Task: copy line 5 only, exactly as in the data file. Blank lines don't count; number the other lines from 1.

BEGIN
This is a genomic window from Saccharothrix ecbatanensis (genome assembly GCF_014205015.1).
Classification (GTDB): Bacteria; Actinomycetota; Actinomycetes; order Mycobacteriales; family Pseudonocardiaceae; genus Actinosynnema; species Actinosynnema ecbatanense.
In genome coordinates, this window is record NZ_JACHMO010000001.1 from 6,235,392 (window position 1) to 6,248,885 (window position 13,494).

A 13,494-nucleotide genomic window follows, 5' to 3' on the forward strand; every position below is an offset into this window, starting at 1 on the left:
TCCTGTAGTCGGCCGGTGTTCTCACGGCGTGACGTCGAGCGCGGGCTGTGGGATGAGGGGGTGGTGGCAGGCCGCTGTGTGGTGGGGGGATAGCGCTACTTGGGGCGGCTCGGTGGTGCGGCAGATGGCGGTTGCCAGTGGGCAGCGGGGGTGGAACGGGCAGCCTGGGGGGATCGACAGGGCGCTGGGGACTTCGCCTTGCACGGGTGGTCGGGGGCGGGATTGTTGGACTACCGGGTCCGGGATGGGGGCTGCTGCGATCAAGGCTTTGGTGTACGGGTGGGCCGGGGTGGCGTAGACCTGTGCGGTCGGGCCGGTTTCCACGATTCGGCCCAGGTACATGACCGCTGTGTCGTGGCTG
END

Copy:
TCCTGTAGTCGGCCGGTGTTCTCACGGCGTGACGTCGAGCGCGGGCTGTGGGATGAGGGGGTGGTGGCAGGCCGCTGTGTGGTGGGGGGATAGCGCTACTTGGGGCGGCTCGGTGGTGCGGCAGATGGCGGTTGCCAGTGGGCAGCGGGGGTGGAACGGGCAGCCTGGGGGGATCGACAGGGCGCTGGGGACTTCGCCTTGCACGGGTGGTCGGGGGCGGGATTGTTGGACTACCGGGTCCGGGATGGGGGCTGCTGCGATCAAGGCTTTGGTGTACGGGTGGGCCGGGGTGGCGTAGACCTGTGCGGTCGGGCCGGTTTCCACGATTCGGCCCAGGTACATGACCGCTGTGTCGTGGCTG